January 10

Sitrep for Jan. 8-10, 2024 (as of 8 a.m. UTC+3)

Frontline Situation Update

On the Donetsk axis, fighting persists for the village of Novomykhailivka, south of the captured town of Marinka. Ukrainian forces have successfully recaptured the southern part of the village, previously occupied by the Russian Army several weeks ago. Julian Röpke marked the liberated portion of the village on this map. These advances, however, have made no significant changes to the frontline.

While combat operations continue along the entire frontline with varying degrees of success, their intensity has decreased compared to mid-December 2023. Predictably, the Russian offensive that began in October has yet to yield any noticeable results, as highlighted by Julian Röpke in an article for the German tabloid newspaper Bild. It seems unlikely to us that Avdiivka will be captured before the onset of the muddy season around the end of March.

The collection of DNA samples from relatives for the identification of the Russian servicemen missing following the strike on the Novocherkassk Ropucha-class landing ship has begun. Given the scale of the explosion and subsequent fire, it is presumed that little remains of the bodies. These samples are likely being gathered in anticipation of discovering fragments of bodies. In most cases, those missing in action will probably be officially declared dead after six months through legal proceedings. Relatives persist in sharing messages about the missing military personnel who served on this ship; these posts can be viewed as being equivalent to obituaries given the slim chances of survival. We consider the information indicating that over 70 crew members were aboard the ship at the time of the strike to be credible.

A video showcasing a new Ukrainian FPV drone, along with a brochure from the Ukrainian SWD company detailing the upcoming production of new payloads, including an explosively formed penetrator payload, has been released. We previously explained the working principle of these types of payloads and warheads when Russian Lancet kamikaze drones with explosively formed penetrator warheads appeared on the battlefield. The need to install these types of payloads on FPV drones likely stems from the widespread use of slat armor and explosive reactive armor, which reduces the effectiveness of conventional shaped charge projectiles.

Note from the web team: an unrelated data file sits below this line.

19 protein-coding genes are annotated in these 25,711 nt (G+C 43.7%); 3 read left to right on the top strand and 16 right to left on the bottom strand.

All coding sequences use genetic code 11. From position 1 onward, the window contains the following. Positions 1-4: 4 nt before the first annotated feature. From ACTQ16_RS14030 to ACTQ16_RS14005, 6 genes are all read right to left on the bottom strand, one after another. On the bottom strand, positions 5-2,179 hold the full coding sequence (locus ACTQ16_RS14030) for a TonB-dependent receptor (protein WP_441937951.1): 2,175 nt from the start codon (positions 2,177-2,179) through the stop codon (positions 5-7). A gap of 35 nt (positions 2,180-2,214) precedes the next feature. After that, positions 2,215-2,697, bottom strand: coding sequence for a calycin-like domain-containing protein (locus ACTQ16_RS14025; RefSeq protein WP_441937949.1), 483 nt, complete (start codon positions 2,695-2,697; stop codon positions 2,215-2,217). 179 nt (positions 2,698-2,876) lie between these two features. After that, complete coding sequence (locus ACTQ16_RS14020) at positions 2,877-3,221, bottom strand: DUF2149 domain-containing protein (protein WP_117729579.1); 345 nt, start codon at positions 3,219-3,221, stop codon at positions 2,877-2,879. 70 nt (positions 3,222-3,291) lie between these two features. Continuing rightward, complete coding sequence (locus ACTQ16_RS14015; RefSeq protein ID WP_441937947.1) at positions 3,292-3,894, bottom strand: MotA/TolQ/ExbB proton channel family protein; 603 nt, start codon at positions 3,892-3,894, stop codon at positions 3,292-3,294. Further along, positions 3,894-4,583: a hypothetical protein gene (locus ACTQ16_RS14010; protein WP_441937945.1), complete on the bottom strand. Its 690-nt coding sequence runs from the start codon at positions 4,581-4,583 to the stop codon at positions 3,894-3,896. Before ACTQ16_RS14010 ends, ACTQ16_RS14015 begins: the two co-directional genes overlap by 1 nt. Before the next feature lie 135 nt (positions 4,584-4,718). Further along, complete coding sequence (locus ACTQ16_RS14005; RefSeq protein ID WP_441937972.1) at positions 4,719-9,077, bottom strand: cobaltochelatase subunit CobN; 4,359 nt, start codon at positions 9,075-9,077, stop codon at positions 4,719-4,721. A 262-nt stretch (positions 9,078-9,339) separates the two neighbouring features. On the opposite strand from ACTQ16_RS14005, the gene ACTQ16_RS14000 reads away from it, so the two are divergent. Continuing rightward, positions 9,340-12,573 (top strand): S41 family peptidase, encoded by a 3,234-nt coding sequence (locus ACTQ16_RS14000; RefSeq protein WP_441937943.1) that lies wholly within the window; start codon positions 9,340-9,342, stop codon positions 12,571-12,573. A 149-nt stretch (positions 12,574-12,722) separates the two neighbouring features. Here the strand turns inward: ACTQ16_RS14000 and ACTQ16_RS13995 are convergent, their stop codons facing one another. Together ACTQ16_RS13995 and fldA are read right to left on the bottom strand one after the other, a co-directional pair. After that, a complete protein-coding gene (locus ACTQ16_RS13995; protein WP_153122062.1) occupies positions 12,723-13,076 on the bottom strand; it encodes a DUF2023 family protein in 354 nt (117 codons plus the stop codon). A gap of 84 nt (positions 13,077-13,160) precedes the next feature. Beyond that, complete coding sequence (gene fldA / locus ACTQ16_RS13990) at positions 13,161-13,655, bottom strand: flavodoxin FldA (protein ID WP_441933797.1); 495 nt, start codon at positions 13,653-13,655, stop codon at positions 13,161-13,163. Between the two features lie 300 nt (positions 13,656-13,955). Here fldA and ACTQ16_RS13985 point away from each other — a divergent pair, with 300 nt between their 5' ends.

In response to FPV drones, Russian soldiers have begun deploying Volnorez [Wave Breaker] electronic warfare systems on various vehicles, including the UAZ Bukhanka van, as depicted in this photo. The system is claimed to suppress drones within a 1-kilometer radius, although there is no confirmation of its effectiveness yet.

On Jan. 8, White House officials met with approximately a dozen leaders from venture capital firms, technology and defense industries in an effort to reinforce the Biden administration's commitment to supporting Ukraine's access to cutting-edge US equipment. This includes more autonomous unmanned aerial vehicles, electronic warfare systems and triangulation devices Jake Sullivan, head of the White House National Security Council, convened the meeting to advocate for a "renewed emphasis on helping Ukraine overcome key technological challenges identified as inhibiting their progress and momentum on the battlefield."

Currently, most prospective developments are either small startups or volunteer initiatives. Industrial advancements, exemplified by Beaver UAVs and Sea Baby surface drones, are primarily used for special operations rather than daily frontline activities.

Ukrainian Telegram channels have reported that a jet-powered loitering munition, potentially identified as a Shahed-238, with the letter "J" in the marking "MJO" possibly signifying "jet," was successfully intercepted during a recent attack. Initially, the information was revealed by the Polkovnyk Henshtabu [Colonel of the General Staff] Telegram channel. However, essential details, such as the location, time and method of the UAV interception were not provided. Yurii Ihnat, the spokesman of the Air Force Command of the Armed Forces of Ukraine, did not confirm the interception of such a UAV.

Based on available photos, the wreckage appears consistent with that of a jet-powered drone, but confirmation of it being the Shahed-238 is yet to be established.